Aug. 15, 2013 @ 07:35 PM

It’s not a move down to 3-A, just a move to 3A.

“This conference we’re going in is a great conference, very competitive conference,” Southern coach Adrian Jones said. “From top to bottom, we have to be prepared to play every week.”

Southern has been assigned to the new Big Eight 3-A Conference, which includes Chapel Hill, Cedar Ridge, Orange, Northwood, Oxford Webb, Northern Vance and Cardinal Gibbons, and the move does not mean that the Spartans’ ability to play football has started to diminish, Jones said.

Schools are reclassified by the state high school athletic association based on fluctuations in the student enrollment numbers. A school with fewer students generally means a smaller pool from which to pull athletic talent.

“3-A is just as good as 4-A,” Jones said. “It’s just a numbers thing.”

Southern was 6-5 last season, losing 28-26 to Hoggard (Wilmington) in the first round of the 4A state playoffs, and finished second in the PAC-6 4-A to perennial state power Hillside.

The Spartans’ lone PAC-6 loss came in their conference opener at Hillside, an 18-13 heartbreaker.

As a PAC-6 member, Southern finished second to Hillside the last three seasons, but won the league title at 6-0 in 2009.

Jones says the Big Eight title will be up for grabs this year.

Big Eight member Cardinal Gibbons (Raleigh) last season won 11 straight games before its season ended in the second round of the playoffs after the loss of star quarterback Shawn Stankavage to injury. He’s back this fall.

Orange, Northwood and Chapel Hill were playoff teams, Orange making it to the final four in the state playoffs. Northwood and Cedar Ridge have joined the Big Eight after being reclassified from the 2-A to 3-A ranks.

Jones, in his seventh season as Southern’s head coach, said he has some athletes on the roster who could play Division I college football. Junior quarterback Kendall Hinton is one of them, having received a scholarship offer from Duke during his sophomore season, Jones said.

“It’s a blessing to have a kid to come in your program and start as a sophomore, and you’ve got him for two more years. He knows the system, and sky’s the limit for him,” Jones said. “It’s a great tool. It’s a great thing to have.”

N.C. State, South Carolina, Vanderbilt and Virginia are also “showing a lot of interest” in Hinton, Jones said.

Hinton’s book smarts and his experience under the Friday-night lights should have him playing even faster football this season.

“It makes the game easier to coach when you’ve got a guy like that as the triggerman,” Jones said

Hinton’s time in the 40-yard dash is in the mid-4.7 range, which is not particularly fast for a quarterback, Jones said.

“He’s actually a lot faster on the football field than he is running the 40,” Jones said.

Hinton and Southern wide receiver Maurice Trowell had a good thing going last season, playing toss for touchdowns.

Trowell, a senior, has committed to N.C. State.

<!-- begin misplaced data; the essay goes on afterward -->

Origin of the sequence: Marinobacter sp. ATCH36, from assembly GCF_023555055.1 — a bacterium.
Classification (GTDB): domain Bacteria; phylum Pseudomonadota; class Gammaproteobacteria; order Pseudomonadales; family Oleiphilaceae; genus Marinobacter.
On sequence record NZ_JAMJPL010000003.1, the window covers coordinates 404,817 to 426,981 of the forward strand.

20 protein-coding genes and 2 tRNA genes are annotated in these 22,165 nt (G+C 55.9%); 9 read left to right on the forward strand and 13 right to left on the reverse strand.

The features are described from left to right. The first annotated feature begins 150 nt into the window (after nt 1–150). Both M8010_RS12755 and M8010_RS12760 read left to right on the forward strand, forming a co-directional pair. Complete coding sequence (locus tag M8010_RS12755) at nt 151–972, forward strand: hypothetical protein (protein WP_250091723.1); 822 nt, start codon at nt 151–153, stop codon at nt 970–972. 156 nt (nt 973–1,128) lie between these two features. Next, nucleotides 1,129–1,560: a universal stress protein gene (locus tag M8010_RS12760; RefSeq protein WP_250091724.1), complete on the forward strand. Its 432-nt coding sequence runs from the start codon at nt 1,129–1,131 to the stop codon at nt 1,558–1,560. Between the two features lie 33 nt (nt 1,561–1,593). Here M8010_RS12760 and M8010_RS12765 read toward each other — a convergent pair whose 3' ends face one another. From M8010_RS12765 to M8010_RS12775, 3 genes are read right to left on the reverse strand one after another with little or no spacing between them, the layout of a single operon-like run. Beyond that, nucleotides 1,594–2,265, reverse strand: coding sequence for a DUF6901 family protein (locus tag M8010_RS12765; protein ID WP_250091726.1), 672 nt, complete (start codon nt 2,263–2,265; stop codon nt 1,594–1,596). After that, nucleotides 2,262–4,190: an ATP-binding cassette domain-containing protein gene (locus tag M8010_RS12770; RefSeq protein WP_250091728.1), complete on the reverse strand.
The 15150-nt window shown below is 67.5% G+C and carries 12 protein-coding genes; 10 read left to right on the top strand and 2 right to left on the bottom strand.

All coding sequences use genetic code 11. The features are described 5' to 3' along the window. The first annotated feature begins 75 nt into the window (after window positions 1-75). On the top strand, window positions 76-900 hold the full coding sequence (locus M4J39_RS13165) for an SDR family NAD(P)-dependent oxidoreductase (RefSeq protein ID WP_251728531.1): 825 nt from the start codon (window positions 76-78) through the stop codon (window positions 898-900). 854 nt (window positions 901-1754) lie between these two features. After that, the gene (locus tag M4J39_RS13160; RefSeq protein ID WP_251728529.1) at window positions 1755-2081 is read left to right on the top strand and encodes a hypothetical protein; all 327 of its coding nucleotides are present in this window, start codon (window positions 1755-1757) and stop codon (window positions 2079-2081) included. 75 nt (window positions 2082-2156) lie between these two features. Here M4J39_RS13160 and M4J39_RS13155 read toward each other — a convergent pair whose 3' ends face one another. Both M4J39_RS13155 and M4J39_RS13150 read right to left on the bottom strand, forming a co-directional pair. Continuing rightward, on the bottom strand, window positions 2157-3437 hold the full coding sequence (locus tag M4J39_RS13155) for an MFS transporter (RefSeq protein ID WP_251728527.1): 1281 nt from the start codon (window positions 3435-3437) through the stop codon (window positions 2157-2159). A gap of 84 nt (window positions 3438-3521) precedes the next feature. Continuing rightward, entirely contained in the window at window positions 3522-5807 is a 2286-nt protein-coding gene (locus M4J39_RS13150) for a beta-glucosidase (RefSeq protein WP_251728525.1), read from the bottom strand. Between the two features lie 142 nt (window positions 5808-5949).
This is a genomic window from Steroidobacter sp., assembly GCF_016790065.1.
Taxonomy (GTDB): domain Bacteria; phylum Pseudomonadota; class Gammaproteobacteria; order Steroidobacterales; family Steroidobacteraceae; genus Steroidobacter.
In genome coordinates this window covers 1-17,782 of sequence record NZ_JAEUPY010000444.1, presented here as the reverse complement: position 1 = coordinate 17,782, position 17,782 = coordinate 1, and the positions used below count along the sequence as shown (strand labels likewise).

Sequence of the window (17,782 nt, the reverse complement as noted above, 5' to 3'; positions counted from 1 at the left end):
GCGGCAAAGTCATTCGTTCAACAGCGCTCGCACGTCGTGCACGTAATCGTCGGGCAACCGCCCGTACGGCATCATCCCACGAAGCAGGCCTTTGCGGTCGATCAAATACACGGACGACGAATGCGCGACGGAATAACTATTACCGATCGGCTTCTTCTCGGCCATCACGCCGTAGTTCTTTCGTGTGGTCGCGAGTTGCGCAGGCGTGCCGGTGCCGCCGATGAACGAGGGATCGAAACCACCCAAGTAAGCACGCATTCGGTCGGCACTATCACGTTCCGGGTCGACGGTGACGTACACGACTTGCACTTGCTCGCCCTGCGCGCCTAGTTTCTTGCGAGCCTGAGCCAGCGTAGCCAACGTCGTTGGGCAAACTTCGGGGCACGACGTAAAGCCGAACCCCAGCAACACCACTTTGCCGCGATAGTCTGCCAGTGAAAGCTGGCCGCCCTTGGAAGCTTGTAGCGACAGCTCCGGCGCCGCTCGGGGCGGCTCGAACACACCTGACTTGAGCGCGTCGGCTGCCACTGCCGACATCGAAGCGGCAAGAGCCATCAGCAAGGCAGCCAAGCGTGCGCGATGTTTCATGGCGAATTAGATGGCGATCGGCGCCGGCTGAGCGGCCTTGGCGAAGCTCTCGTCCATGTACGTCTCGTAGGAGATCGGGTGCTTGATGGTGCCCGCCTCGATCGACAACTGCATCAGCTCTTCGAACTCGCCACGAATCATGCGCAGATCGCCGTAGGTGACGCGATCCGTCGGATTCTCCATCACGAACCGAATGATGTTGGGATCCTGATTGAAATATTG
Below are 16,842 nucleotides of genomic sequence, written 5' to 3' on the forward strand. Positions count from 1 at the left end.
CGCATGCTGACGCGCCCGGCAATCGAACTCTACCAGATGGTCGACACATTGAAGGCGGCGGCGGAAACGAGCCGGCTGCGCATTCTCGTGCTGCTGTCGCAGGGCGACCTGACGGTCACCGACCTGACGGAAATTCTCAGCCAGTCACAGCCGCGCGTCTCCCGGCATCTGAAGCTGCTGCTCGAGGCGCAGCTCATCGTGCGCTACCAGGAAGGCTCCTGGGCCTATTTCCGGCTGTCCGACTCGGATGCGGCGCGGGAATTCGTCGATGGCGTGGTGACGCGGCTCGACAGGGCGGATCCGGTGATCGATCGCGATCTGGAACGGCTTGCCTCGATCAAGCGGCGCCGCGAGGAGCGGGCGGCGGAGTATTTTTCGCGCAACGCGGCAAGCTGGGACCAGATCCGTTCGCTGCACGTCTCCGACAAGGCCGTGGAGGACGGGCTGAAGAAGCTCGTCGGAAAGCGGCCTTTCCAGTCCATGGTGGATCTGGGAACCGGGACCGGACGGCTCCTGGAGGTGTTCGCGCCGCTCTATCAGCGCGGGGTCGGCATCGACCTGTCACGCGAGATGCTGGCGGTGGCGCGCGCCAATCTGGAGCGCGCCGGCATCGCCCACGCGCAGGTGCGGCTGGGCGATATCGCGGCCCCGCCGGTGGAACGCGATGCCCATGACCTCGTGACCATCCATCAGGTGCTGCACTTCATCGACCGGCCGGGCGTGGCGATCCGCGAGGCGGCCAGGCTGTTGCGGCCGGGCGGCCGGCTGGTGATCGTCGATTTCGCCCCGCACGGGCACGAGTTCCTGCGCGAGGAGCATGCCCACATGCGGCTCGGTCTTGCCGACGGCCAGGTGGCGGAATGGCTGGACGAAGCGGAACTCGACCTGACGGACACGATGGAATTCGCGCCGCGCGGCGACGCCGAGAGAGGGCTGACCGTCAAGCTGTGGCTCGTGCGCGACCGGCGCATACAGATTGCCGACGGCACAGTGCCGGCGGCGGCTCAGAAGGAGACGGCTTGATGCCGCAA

Stopping the Spartans is not a matter of shutting off the air between Hinton and Trowell, Jones said. That’s no way to beat Southern, the coach said.

“You definitely won’t beat Southern, because (there’s) a guy by the name of Derrick Mason that had over 500 yards receiving last year,” Jones said.

Southern receiver Jason Henderson was a role player last season as a sophomore, but the Spartans need more from him, a 6-foot-1-inch pass catcher who can run once he hauls it in, Jones said.

Junior running back William Cameron has a scholarship offer from West Virginia.

“We also have a weapon by the name of Jordan Brown, who was a transfer from Northern High School who started ... there. He’ll be in the running back role, as well as a slot receiver,” Jones said. “We have more weapons now than we did last year.”

The Spartans will have to keep Hinton upright without offensive lineman Jalen Peterkin, who graduated. Southern does return five to the offensive line, part of that weaponry Jones referred to.

“They got their feet wet last year against (Fayetteville) Jack Britt and teams like that,” Jones said about his offensive linemen, including big, left tackle Noah Chase, who stands 6-5. Christian Houze, Devonta Lynch and Khalif Dean join Chase are also returning starters on the offensive line. “We are seasoned.”

And the Spartans are hungry.

“We have one thing in mind,” Jones said, referring to the state title. “That is our No. 1 goal, being state champs, and we’re going to talk about it from Aug. 1 all the way to December.”

NOTES — Former Southern running back Akeem Judd (5-11, 214, sophomore) is ranked by many the top junior-college running back in the country and has committed to the University of Mississippi, Jones said. He is currently playing at Georgia Military College with former Southern teammate linebacker LeGrande Harley.

N.C. A&T coach Rod Broadway raved about former Southern receiver Darren Bullock during the recent Mid-Eastern Athletic Conference Football Press Luncheon in Norfolk, Va. Broadway said Bullock, an Aggies sophomore, catches everything that touches his hands. As a true freshman last year, he played in 11 games with four starts, had 239 yards receiving and one touchdown on 20 receptions and caught at least one pass in 10 straight games after being held without a reception on Sept. 1.

Jones said Judd and Bullock demonstrate that Southern’s football program is a place where solid football players are being developed.